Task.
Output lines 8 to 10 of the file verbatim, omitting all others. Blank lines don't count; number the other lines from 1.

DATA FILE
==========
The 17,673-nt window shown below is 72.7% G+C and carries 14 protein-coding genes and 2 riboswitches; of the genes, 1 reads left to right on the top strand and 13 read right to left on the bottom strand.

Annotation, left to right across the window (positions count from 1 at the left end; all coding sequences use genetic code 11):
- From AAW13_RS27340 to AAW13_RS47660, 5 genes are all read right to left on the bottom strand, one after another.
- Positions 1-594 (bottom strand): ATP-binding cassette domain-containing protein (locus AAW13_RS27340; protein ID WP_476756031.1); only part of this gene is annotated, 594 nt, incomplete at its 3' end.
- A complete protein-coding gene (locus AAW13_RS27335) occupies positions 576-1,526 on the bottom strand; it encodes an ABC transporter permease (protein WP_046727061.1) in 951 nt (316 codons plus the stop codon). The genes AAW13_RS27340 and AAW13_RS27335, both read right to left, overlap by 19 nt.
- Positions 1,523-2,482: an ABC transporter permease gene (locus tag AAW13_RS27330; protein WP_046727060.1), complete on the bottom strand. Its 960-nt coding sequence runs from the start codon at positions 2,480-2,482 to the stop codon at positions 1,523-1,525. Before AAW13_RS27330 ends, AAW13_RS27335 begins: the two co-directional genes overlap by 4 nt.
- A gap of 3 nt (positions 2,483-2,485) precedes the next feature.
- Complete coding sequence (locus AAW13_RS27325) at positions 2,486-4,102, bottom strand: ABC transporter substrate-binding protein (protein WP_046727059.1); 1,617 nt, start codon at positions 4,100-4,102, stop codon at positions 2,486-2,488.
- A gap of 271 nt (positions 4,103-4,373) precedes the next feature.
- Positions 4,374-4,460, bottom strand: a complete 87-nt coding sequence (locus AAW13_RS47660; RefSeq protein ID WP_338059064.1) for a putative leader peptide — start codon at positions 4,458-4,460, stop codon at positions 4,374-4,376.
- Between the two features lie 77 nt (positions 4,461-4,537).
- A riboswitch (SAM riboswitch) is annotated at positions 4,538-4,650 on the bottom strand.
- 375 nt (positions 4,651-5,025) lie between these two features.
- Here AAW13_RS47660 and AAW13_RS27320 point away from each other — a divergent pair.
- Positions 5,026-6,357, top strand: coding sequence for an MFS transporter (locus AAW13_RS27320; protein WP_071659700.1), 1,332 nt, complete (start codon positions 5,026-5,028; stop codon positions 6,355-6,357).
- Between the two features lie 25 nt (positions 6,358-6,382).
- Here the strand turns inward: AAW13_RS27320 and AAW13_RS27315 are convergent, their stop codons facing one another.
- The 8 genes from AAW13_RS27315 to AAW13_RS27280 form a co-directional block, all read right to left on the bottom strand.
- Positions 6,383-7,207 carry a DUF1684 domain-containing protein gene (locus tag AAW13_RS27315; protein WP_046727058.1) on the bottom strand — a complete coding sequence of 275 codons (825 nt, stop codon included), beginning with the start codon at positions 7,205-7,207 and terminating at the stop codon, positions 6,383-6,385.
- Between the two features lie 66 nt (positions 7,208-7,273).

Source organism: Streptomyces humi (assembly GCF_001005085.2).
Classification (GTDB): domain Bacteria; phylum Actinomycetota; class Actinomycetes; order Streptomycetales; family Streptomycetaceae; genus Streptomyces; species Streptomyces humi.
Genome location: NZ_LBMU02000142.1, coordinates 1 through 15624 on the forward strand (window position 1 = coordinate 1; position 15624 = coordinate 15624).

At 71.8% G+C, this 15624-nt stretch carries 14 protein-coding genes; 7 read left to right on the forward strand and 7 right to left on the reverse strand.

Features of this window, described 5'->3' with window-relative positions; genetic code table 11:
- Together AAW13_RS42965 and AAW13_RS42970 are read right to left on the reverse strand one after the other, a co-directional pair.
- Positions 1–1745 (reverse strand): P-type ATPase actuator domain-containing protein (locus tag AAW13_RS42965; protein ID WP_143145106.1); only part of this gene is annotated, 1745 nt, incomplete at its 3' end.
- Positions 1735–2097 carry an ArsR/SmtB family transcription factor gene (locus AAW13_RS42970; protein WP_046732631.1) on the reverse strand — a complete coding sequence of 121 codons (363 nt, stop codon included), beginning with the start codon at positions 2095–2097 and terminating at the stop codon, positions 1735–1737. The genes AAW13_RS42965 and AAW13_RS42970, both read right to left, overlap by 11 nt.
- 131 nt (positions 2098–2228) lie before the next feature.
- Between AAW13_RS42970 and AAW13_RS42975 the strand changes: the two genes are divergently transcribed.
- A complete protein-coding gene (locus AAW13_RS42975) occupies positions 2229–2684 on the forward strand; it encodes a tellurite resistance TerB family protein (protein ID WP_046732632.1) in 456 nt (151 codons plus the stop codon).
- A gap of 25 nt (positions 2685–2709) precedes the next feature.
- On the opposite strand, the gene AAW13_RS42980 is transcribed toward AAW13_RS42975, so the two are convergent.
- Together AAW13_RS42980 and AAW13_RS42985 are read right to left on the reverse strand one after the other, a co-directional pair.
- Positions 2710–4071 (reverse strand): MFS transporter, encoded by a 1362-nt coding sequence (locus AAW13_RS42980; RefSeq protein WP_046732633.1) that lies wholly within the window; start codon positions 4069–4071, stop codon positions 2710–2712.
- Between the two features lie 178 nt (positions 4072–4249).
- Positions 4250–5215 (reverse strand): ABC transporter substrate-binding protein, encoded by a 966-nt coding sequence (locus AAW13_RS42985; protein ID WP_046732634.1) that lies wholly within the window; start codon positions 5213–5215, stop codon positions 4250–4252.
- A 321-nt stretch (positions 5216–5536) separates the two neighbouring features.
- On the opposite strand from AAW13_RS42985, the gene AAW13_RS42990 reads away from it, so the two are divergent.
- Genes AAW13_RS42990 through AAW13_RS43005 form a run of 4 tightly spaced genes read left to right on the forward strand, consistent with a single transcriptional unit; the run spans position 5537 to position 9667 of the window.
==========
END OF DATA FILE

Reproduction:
- Complete coding sequence (locus AAW13_RS27325) at positions 2,486-4,102, bottom strand: ABC transporter substrate-binding protein (protein WP_046727059.1); 1,617 nt, start codon at positions 4,100-4,102, stop codon at positions 2,486-2,488.
- A gap of 271 nt (positions 4,103-4,373) precedes the next feature.
- Positions 4,374-4,460, bottom strand: a complete 87-nt coding sequence (locus AAW13_RS47660; RefSeq protein ID WP_338059064.1) for a putative leader peptide — start codon at positions 4,458-4,460, stop codon at positions 4,374-4,376.